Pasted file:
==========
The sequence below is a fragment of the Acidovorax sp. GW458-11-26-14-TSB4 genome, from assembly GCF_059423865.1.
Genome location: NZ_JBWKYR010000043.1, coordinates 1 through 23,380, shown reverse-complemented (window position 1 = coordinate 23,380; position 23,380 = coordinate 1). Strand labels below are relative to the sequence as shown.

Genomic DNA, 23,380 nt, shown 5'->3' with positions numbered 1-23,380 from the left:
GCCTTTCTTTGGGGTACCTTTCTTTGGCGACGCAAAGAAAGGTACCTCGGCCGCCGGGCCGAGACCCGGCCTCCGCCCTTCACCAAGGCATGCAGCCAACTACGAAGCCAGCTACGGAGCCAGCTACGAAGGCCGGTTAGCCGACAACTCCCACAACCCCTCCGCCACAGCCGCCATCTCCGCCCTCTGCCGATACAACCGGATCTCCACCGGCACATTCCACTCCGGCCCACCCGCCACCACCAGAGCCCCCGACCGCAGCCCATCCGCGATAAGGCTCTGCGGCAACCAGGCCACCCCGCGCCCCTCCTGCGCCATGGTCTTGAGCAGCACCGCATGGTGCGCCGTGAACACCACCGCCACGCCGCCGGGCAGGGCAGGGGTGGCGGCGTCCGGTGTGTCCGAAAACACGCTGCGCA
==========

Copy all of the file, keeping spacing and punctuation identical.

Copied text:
The sequence below is a fragment of the Acidovorax sp. GW458-11-26-14-TSB4 genome, from assembly GCF_059423865.1.
Genome location: NZ_JBWKYR010000043.1, coordinates 1 through 23,380, shown reverse-complemented (window position 1 = coordinate 23,380; position 23,380 = coordinate 1). Strand labels below are relative to the sequence as shown.

Genomic DNA, 23,380 nt, shown 5'->3' with positions numbered 1-23,380 from the left:
GCCTTTCTTTGGGGTACCTTTCTTTGGCGACGCAAAGAAAGGTACCTCGGCCGCCGGGCCGAGACCCGGCCTCCGCCCTTCACCAAGGCATGCAGCCAACTACGAAGCCAGCTACGGAGCCAGCTACGAAGGCCGGTTAGCCGACAACTCCCACAACCCCTCCGCCACAGCCGCCATCTCCGCCCTCTGCCGATACAACCGGATCTCCACCGGCACATTCCACTCCGGCCCACCCGCCACCACCAGAGCCCCCGACCGCAGCCCATCCGCGATAAGGCTCTGCGGCAACCAGGCCACCCCGCGCCCCTCCTGCGCCATGGTCTTGAGCAGCACCGCATGGTGCGCCGTGAACACCACCGCCACGCCGCCGGGCAGGGCAGGGGTGGCGGCGTCCGGTGTGTCCGAAAACACGCTGCGCA